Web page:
Sinclair buys Bonten's 14 TV stations for $240M

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Sinclair’s bid to snap up Bonten arrives as a deal for Tribune Media could be nearing completion. Recent reports have suggested that Sinclair could announce a deal to buy Tribune on or before May 8 for high-$30s per share.

While rumors continue to swirl about Sinclair’s bid to acquire Tribune Media, the broadcast group is moving ahead with buying Bonten Media’s stations.

Sinclair is paying $240 million for Bonten’s 14 stations in eight markets. The stations reach about 1% of U.S. households and only two are in top-100 DMAs, according to TVNewsCheck.

The stations included in the deal are:

  • WCYB (NBC) and WEMT (Fox) in Tennessee-Virginia
  • WCTI (ABC) and WYDO (Fox) in North Carolina
  • KCVU (Fox), KRCR (ABC), KRVU (MNT), KUCO (UNI), KAEF (ABC), KBVU (Fox), KECA (CW) and KEUV (UNI) in California
  • KECI (NBC), KCFW (NBC) and KTVM (NBC) in Montana
  • KTXS (ABC), KTES (METV) and KTXE (ABC) in Texas

"We look forward to welcoming the Bonten employees into the Sinclair family and are pleased to be growing our regional presence in several states where we already operate," said Sinclair CEO Chris Ripley in a statement. "We believe our economies of scale help us bring improvements to small market stations, including investments in news, other quality local programming, and multicast opportunities with our emerging networks of Comet, Charge! and TBD."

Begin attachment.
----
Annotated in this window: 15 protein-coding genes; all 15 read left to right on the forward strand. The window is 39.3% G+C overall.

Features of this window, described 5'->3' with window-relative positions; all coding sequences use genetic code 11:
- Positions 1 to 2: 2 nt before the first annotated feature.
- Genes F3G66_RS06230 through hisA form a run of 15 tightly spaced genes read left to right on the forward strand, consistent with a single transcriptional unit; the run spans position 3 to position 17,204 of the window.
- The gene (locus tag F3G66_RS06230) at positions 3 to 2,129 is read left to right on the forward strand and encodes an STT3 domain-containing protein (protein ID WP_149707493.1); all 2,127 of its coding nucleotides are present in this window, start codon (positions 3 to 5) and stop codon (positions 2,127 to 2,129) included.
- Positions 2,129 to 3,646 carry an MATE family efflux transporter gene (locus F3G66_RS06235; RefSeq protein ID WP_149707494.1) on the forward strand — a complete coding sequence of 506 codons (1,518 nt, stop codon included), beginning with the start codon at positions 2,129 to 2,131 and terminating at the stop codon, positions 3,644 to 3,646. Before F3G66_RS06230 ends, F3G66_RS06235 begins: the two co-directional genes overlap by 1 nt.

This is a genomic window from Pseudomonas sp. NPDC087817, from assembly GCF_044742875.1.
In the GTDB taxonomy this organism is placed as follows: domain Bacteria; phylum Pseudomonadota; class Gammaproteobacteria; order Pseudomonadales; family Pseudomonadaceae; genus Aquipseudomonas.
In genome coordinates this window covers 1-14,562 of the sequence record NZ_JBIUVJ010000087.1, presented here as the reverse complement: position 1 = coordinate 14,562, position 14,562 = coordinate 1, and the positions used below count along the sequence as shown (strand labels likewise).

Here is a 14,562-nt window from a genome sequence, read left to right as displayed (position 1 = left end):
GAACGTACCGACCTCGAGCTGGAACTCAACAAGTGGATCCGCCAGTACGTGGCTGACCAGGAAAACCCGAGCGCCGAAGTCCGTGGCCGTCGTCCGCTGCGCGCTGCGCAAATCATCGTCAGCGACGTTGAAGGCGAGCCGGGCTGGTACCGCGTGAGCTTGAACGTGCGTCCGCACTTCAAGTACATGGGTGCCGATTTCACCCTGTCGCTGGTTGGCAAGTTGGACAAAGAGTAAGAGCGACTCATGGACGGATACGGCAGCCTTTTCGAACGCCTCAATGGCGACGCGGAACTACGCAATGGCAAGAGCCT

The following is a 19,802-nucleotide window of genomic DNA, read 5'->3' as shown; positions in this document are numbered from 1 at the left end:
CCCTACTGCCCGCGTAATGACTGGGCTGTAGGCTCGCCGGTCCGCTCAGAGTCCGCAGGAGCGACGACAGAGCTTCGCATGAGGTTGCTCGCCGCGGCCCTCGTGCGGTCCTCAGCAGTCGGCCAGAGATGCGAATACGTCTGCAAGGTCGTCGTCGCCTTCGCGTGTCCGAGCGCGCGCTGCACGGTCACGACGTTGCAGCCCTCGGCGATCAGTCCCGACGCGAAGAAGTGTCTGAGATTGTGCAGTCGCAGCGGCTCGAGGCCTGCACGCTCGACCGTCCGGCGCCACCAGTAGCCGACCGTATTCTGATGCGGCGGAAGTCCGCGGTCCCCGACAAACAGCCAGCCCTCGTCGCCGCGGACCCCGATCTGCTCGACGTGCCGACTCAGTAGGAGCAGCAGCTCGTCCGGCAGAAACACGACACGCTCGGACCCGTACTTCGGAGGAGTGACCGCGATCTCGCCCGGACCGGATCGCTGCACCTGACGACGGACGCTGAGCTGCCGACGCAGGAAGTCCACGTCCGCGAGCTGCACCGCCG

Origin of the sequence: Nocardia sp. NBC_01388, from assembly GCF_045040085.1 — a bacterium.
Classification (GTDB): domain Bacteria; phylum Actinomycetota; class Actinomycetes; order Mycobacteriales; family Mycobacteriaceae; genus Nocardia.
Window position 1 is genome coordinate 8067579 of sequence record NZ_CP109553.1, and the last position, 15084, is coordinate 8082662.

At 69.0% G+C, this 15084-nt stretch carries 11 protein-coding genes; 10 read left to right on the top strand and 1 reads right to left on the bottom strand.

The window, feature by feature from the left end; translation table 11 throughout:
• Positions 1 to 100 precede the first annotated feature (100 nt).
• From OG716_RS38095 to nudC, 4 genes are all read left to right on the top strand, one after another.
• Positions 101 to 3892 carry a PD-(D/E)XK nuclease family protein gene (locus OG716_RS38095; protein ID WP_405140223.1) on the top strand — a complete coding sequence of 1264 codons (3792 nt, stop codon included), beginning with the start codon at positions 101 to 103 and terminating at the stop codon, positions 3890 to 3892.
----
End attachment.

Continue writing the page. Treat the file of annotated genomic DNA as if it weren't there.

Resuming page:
RELATED: Sinclair looking to lock up deal for Tribune Media before May 8, report says

Sinclair’s bid to snap up Bonten arrives as a deal for Tribune Media could be nearing completion. Recent reports have suggested that Sinclair could announce a deal to buy Tribune on or before May 8 for high-$30s per share.

That deal could be easier to push through now that the FCC has officially voted to reinstate the UHF discount that was eliminated last year.

The move could potentially kick off a wave of broadcast TV consolidation. In addition to Sinclair’s reported bid for Tribune Media’s 42 TV stations, large broadcast powers like Nexstar Media and CBS have both expressed interest in expanding their broadcast TV footprints should the FCC revert back to the old ownership rules.

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